Leslie Owens of Forrester and Sid Probstein of Attivio helped to ground the discussion of when and why open source software is appropriate. The major take-way for me was an understanding of the type of organization that benefits most as a contributor and user of open source software. Simply put, you need to be heavily vested and engaged on the technical side to get out of open source what you need, to mold it to your purpose. If you do not have the developers to tackle coding, or the desire to share in a community of development, your enterprise’s expectations will not be met and disappointment is sure to follow.

Finally, several lively discussions about search appliance adoption and application (Google Search Appliance and Thunderstone) strengthen my case for doing homework and making expenditures on careful evaluations before jumping into procurement. While all the speakers seem to be making positive headway with their selected solutions, the path to success has involved more diversions and changes of course than necessary for some because the vetting and selecting process was too “quick and dirty” or dependent on too few information sources. This was revealed: true plug and play is an appliance myth.

What will 2009 bring? I’m looking forward to seeing more applications of products that interest me from companies that have impressed me with thoughtful and realistic approaches to their customers and target audiences. Here is an uncommon clustering of search products.

Multi-repository search across database applications, content collaboration stores document management systems and file shares: Coveo, Autonomy, Dieselpoint, dtSearch, Endeca, Exalead, Funnelback, Intellisearch, ISYS, Oracle, Polyspot, Recommind, Thunderstone, Vivisimo, and X1. In this list is something for every type of enterprise and budget.

Business and analytics focused software with intelligence gathering search: Attensity, Attivio, Basis Technology, ChartSearch, Lexalytics, SAS, and Temis.

Comprehensive solutions for capture, storage, metadata management and search for high quality management of content for targeted audiences: Access Innovations, Cuadra Associates, Inmagic, InQuira, Knova, Nstein, OpenText, ZyLAB.

Search engines with advanced semantic processing or natural language processing for high quality, contextually relevant retrieval when quantity of content makes human metadata indexing prohibitive: Cognition Technologies, Connotate, Expert System, Linguamatics, Semantra, and Sinequa

Content Classifier, thesaurus management, metadata server products have interplay with other search engines and a few have impressed me with their vision and thoughtful approach to the technologies: MarkLogic, MultiTes, Nstein, Schemalogic, Seaglex, and Siderean.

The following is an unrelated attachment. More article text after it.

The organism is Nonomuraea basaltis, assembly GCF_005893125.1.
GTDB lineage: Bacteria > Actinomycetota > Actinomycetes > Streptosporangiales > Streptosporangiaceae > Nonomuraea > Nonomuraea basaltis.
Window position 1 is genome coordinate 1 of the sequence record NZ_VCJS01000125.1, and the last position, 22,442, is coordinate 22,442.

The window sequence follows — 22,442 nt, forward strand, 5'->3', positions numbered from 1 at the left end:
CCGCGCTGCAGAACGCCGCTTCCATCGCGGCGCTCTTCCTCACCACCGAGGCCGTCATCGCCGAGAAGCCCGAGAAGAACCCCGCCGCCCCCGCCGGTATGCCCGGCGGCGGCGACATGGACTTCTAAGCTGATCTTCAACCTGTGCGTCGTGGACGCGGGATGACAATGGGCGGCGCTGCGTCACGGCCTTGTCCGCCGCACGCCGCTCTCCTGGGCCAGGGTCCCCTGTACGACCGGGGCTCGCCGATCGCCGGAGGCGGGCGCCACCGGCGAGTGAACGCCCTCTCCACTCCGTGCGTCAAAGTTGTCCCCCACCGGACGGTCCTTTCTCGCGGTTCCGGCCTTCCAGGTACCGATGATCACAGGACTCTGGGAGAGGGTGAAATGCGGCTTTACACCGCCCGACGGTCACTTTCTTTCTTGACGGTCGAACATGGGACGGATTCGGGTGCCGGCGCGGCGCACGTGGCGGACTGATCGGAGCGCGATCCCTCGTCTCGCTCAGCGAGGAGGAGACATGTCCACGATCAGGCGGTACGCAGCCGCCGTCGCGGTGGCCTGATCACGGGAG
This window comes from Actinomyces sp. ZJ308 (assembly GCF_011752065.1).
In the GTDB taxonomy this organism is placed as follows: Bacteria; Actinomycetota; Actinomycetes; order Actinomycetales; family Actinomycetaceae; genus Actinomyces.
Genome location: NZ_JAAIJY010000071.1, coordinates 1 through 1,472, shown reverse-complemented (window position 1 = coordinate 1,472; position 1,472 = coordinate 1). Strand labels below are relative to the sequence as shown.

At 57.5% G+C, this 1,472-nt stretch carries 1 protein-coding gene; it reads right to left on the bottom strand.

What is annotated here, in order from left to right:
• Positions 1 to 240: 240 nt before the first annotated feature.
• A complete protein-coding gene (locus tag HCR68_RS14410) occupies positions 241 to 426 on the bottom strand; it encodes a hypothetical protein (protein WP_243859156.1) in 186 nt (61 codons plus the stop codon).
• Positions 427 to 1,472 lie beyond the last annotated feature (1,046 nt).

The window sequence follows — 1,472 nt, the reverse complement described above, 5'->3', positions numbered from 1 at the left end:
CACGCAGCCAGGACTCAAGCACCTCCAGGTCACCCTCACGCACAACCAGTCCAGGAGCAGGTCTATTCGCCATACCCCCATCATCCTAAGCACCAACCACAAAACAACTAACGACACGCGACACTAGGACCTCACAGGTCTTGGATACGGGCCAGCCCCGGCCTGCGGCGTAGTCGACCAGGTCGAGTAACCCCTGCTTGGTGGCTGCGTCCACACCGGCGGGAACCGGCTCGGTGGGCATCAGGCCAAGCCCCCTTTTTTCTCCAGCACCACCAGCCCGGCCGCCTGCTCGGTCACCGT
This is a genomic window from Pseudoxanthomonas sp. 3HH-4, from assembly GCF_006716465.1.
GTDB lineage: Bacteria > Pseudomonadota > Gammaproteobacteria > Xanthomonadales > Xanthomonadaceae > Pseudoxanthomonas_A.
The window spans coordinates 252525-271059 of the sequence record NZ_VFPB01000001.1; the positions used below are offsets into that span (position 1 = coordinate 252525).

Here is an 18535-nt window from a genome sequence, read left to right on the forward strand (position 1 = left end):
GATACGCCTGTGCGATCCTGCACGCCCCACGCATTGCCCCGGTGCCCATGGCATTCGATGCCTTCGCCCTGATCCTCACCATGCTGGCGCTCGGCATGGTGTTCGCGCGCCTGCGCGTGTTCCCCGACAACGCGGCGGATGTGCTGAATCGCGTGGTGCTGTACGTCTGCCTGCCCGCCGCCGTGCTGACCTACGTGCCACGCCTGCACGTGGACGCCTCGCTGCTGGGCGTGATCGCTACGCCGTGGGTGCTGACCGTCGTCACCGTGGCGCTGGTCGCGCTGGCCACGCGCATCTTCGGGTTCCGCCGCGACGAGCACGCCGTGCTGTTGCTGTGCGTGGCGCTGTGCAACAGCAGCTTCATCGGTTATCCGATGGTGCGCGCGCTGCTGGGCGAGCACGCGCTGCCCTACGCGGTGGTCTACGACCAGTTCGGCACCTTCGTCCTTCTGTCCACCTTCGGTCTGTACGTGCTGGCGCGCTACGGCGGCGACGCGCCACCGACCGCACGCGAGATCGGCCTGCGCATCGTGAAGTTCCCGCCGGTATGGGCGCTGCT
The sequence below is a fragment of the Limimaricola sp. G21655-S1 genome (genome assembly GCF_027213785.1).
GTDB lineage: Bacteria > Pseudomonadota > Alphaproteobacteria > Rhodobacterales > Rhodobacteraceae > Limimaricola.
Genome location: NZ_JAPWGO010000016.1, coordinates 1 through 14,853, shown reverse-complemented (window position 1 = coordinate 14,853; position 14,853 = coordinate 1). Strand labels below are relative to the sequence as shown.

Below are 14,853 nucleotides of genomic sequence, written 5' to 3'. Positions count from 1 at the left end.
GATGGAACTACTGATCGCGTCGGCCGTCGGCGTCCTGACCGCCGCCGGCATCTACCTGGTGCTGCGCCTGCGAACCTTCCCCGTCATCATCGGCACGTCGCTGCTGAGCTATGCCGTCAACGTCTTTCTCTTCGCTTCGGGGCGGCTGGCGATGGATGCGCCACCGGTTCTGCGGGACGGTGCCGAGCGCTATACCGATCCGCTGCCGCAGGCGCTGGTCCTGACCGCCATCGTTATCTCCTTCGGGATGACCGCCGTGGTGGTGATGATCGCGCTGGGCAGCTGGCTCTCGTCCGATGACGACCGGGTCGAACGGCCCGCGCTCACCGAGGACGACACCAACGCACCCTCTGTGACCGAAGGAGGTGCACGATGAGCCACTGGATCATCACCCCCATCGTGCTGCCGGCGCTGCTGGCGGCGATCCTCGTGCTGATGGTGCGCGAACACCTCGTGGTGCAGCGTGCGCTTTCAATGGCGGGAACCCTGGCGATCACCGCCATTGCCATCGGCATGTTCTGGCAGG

Search with a principal focus on SharePoint repositories: BA-Insight, Interse, Kroll Ontrack, and SurfRay.

Finally, some unique search applications are making serious inroads. These include Documill for visual and image, Eyealike for image and people, Krugle for source code, and Paglo for IT infrastructure search.

This is the list of companies that interest me because I think they are on track to provide good value and technology, many still small but with promise. As always, the proof will be in how they grow and how well they treat their customers.

That’s it for a wrap on Year 2 of the Enterprise Search Practice at the Gilbane Group. Check out our search studies at http://gilbane.com/Research-Reports.html and PLEASE let me hear your thoughts on my thoughts or any other search related topic via the contact information at http://gilbane.com/

Case Studies and Guidance for Search Implementations

We’ll be covering a chunk of the search landscape at the Gilbane Conference next week. While there are nominally over 100 search solutions that target some aspect of enterprise search, there will be plenty to learn from the dozen or so case studies and tool options described. Commentary and examples include: Attivio, Coveo, Exalead, Google Search Appliance (GSA), IntelliSearch, Lexalytics, Lucene, Oracle Secure Enterprise Search, Thunderstone and references to others. Our speakers will cue us into the current state of the search as it is being implemented. Several exhibitors are also on site to demonstrate their capabilities and they represent some of the best. Check out the program lineup below and try to make it to Boston to hear those with hands-on experience.

EST-1: Plug-and Play: Enterprise Experiences with Search Appliances

  • So you want to implement an enterprise search solution? Speaker: Angela A. Foster, FedEx Services, FedEx.com Development, and Dennis Shirokov, Marketing Manager, FedEx Digital Access Marketing.
  • The Make or Buy Decision at the U.S. General Services Admin. Speaker: Thomas Schaefer, Systems Analyst and Consultant, U.S. General Services Administration
  • Process and Architecture for Implementing GSA at MITRE. Robert Joachim, Info Systems Engr, Lead, The MITRE Corporation.

EST-2: Search in the Enterprise When SharePoint is in the Mix

  • Enterprise Report Management: Bringing High Value Content into the Flow of Business Action. Speaker: Ajay Kapur, VP of Product Development, Apps Associates